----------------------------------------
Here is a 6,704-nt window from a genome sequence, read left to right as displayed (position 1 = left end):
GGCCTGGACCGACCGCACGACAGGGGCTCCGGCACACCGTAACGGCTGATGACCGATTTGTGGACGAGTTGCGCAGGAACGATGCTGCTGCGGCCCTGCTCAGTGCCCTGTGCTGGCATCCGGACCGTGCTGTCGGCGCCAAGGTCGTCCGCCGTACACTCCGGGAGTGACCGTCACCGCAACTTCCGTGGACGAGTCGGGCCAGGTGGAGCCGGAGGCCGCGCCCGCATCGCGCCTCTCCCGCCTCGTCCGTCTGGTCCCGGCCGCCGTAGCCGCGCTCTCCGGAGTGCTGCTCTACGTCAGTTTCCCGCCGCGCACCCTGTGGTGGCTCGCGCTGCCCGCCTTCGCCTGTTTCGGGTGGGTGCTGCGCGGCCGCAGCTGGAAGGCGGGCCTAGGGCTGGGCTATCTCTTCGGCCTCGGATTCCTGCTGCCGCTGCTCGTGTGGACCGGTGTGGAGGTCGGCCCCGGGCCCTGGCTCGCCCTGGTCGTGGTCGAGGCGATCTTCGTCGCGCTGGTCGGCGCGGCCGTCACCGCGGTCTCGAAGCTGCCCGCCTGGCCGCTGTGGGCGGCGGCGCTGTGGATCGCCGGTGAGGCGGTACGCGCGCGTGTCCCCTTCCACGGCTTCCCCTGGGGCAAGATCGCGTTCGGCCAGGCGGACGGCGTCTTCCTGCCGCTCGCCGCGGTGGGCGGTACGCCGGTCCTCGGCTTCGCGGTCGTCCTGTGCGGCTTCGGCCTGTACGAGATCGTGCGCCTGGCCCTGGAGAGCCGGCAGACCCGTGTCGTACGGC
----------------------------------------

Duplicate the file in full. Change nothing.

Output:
Here is a 6,704-nt window from a genome sequence, read left to right as displayed (position 1 = left end):
GGCCTGGACCGACCGCACGACAGGGGCTCCGGCACACCGTAACGGCTGATGACCGATTTGTGGACGAGTTGCGCAGGAACGATGCTGCTGCGGCCCTGCTCAGTGCCCTGTGCTGGCATCCGGACCGTGCTGTCGGCGCCAAGGTCGTCCGCCGTACACTCCGGGAGTGACCGTCACCGCAACTTCCGTGGACGAGTCGGGCCAGGTGGAGCCGGAGGCCGCGCCCGCATCGCGCCTCTCCCGCCTCGTCCGTCTGGTCCCGGCCGCCGTAGCCGCGCTCTCCGGAGTGCTGCTCTACGTCAGTTTCCCGCCGCGCACCCTGTGGTGGCTCGCGCTGCCCGCCTTCGCCTGTTTCGGGTGGGTGCTGCGCGGCCGCAGCTGGAAGGCGGGCCTAGGGCTGGGCTATCTCTTCGGCCTCGGATTCCTGCTGCCGCTGCTCGTGTGGACCGGTGTGGAGGTCGGCCCCGGGCCCTGGCTCGCCCTGGTCGTGGTCGAGGCGATCTTCGTCGCGCTGGTCGGCGCGGCCGTCACCGCGGTCTCGAAGCTGCCCGCCTGGCCGCTGTGGGCGGCGGCGCTGTGGATCGCCGGTGAGGCGGTACGCGCGCGTGTCCCCTTCCACGGCTTCCCCTGGGGCAAGATCGCGTTCGGCCAGGCGGACGGCGTCTTCCTGCCGCTCGCCGCGGTGGGCGGTACGCCGGTCCTCGGCTTCGCGGTCGTCCTGTGCGGCTTCGGCCTGTACGAGATCGTGCGCCTGGCCCTGGAGAGCCGGCAGACCCGTGTCGTACGGC